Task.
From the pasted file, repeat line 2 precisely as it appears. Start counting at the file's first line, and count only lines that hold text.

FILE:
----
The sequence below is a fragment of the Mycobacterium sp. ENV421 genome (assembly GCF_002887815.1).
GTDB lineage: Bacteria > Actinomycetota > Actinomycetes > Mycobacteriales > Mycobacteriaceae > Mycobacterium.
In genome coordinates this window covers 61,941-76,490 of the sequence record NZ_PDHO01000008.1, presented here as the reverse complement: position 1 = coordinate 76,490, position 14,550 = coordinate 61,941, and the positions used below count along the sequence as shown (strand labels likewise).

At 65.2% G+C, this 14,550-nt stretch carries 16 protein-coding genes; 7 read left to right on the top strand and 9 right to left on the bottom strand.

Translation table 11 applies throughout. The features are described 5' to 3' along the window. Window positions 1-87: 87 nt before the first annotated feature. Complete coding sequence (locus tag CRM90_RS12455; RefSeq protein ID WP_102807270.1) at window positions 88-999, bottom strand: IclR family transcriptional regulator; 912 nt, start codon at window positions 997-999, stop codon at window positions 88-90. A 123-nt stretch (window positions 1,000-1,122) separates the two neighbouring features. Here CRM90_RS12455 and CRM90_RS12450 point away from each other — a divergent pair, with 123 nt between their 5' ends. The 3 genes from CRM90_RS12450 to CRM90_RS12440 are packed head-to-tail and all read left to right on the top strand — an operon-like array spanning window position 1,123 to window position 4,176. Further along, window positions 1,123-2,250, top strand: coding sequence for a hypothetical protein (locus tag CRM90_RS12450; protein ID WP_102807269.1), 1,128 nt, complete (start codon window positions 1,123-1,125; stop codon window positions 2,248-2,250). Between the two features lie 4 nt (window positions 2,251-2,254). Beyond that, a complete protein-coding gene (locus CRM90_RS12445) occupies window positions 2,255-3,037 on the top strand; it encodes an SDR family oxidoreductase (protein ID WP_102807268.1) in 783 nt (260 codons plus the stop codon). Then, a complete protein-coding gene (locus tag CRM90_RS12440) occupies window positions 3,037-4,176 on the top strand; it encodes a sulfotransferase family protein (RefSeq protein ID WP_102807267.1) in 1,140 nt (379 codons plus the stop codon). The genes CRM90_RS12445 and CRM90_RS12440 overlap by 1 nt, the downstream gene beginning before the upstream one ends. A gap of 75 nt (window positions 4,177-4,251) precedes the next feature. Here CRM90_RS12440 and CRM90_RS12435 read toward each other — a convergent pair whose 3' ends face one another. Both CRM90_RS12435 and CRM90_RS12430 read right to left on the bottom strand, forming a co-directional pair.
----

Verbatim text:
GTDB lineage: Bacteria > Actinomycetota > Actinomycetes > Mycobacteriales > Mycobacteriaceae > Mycobacterium.